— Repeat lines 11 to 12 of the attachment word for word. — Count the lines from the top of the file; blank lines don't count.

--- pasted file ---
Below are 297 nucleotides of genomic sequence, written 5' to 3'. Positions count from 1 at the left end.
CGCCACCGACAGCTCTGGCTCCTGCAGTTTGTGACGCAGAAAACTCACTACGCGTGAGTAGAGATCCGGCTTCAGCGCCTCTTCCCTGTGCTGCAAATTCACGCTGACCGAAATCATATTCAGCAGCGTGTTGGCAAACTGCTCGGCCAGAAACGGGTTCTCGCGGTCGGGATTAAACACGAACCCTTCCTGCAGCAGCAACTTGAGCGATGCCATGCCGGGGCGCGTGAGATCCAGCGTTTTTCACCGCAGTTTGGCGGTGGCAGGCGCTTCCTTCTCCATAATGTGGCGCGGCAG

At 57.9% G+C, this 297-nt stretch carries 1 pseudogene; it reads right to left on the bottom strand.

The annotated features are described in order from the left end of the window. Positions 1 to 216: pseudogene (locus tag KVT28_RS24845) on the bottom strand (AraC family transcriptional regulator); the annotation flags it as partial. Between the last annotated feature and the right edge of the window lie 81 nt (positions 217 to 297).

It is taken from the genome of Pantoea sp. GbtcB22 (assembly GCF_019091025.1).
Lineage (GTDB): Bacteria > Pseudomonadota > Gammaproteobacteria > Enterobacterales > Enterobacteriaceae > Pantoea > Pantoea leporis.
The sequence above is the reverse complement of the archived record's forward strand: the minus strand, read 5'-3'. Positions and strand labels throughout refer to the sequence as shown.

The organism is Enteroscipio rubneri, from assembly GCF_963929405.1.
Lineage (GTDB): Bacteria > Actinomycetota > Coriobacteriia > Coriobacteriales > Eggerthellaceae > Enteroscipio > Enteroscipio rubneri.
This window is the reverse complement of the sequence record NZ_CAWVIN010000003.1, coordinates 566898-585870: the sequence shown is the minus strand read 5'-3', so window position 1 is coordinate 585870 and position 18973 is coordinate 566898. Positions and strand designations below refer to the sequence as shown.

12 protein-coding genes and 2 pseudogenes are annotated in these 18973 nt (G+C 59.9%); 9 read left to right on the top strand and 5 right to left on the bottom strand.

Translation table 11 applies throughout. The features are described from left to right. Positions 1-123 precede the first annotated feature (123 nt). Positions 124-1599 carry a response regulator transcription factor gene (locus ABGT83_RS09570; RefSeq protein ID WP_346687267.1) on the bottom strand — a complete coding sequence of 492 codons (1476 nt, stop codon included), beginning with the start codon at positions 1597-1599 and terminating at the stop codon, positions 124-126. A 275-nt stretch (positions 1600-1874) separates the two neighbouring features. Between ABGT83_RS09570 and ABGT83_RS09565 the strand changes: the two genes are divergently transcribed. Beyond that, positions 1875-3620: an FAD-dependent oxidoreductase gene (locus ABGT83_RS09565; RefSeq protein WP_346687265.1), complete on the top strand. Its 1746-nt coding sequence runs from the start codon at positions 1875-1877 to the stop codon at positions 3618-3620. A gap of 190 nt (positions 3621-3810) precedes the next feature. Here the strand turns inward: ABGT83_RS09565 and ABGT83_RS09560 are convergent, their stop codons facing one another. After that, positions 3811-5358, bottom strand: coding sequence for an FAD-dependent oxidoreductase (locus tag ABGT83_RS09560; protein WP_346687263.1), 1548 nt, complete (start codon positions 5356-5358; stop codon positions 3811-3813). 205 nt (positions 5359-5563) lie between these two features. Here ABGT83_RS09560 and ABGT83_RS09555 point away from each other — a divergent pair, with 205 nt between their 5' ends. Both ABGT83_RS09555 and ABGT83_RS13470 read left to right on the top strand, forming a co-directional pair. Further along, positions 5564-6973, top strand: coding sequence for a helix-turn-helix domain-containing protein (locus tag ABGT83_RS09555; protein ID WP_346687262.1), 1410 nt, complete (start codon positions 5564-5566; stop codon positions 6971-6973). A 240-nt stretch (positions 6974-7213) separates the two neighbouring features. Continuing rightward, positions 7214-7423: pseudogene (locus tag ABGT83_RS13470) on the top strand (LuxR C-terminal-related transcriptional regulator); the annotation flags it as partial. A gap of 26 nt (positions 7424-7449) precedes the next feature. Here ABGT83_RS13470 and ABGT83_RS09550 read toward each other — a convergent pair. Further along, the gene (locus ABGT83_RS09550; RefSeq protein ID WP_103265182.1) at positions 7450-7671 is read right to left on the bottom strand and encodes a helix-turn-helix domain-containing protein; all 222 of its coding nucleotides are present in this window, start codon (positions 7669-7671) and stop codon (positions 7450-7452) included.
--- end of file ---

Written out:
12 protein-coding genes and 2 pseudogenes are annotated in these 18973 nt (G+C 59.9%); 9 read left to right on the top strand and 5 right to left on the bottom strand.

Translation table 11 applies throughout. The features are described from left to right. Positions 1-123 precede the first annotated feature (123 nt). Positions 124-1599 carry a response regulator transcription factor gene (locus ABGT83_RS09570; RefSeq protein ID WP_346687267.1) on the bottom strand — a complete coding sequence of 492 codons (1476 nt, stop codon included), beginning with the start codon at positions 1597-1599 and terminating at the stop codon, positions 124-126. A 275-nt stretch (positions 1600-1874) separates the two neighbouring features. Between ABGT83_RS09570 and ABGT83_RS09565 the strand changes: the two genes are divergently transcribed. Beyond that, positions 1875-3620: an FAD-dependent oxidoreductase gene (locus ABGT83_RS09565; RefSeq protein WP_346687265.1), complete on the top strand. Its 1746-nt coding sequence runs from the start codon at positions 1875-1877 to the stop codon at positions 3618-3620. A gap of 190 nt (positions 3621-3810) precedes the next feature. Here the strand turns inward: ABGT83_RS09565 and ABGT83_RS09560 are convergent, their stop codons facing one another. After that, positions 3811-5358, bottom strand: coding sequence for an FAD-dependent oxidoreductase (locus tag ABGT83_RS09560; protein WP_346687263.1), 1548 nt, complete (start codon positions 5356-5358; stop codon positions 3811-3813). 205 nt (positions 5359-5563) lie between these two features. Here ABGT83_RS09560 and ABGT83_RS09555 point away from each other — a divergent pair, with 205 nt between their 5' ends. Both ABGT83_RS09555 and ABGT83_RS13470 read left to right on the top strand, forming a co-directional pair. Further along, positions 5564-6973, top strand: coding sequence for a helix-turn-helix domain-containing protein (locus tag ABGT83_RS09555; protein ID WP_346687262.1), 1410 nt, complete (start codon positions 5564-5566; stop codon positions 6971-6973). A 240-nt stretch (positions 6974-7213) separates the two neighbouring features. Continuing rightward, positions 7214-7423: pseudogene (locus tag ABGT83_RS13470) on the top strand (LuxR C-terminal-related transcriptional regulator); the annotation flags it as partial. A gap of 26 nt (positions 7424-7449) precedes the next feature. Here ABGT83_RS13470 and ABGT83_RS09550 read toward each other — a convergent pair. Further along, the gene (locus ABGT83_RS09550; RefSeq protein ID WP_103265182.1) at positions 7450-7671 is read right to left on the bottom strand and encodes a helix-turn-helix domain-containing protein; all 222 of its coding nucleotides are present in this window, start codon (positions 7669-7671) and stop codon (positions 7450-7452) included.